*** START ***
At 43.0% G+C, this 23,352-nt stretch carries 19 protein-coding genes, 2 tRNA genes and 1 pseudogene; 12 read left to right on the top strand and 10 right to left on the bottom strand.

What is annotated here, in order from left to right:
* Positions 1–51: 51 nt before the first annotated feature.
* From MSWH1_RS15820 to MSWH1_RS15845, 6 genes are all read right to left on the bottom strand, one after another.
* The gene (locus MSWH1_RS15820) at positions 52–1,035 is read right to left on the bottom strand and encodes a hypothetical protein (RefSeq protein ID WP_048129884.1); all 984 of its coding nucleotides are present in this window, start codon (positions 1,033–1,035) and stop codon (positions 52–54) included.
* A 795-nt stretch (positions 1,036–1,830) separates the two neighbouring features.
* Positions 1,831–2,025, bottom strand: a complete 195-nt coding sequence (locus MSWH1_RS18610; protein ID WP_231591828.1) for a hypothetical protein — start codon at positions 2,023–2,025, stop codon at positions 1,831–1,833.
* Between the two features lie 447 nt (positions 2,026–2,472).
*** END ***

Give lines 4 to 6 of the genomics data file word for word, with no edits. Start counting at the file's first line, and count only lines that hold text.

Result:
* From MSWH1_RS15820 to MSWH1_RS15845, 6 genes are all read right to left on the bottom strand, one after another.
* The gene (locus MSWH1_RS15820) at positions 52–1,035 is read right to left on the bottom strand and encodes a hypothetical protein (RefSeq protein ID WP_048129884.1); all 984 of its coding nucleotides are present in this window, start codon (positions 1,033–1,035) and stop codon (positions 52–54) included.
* A 795-nt stretch (positions 1,036–1,830) separates the two neighbouring features.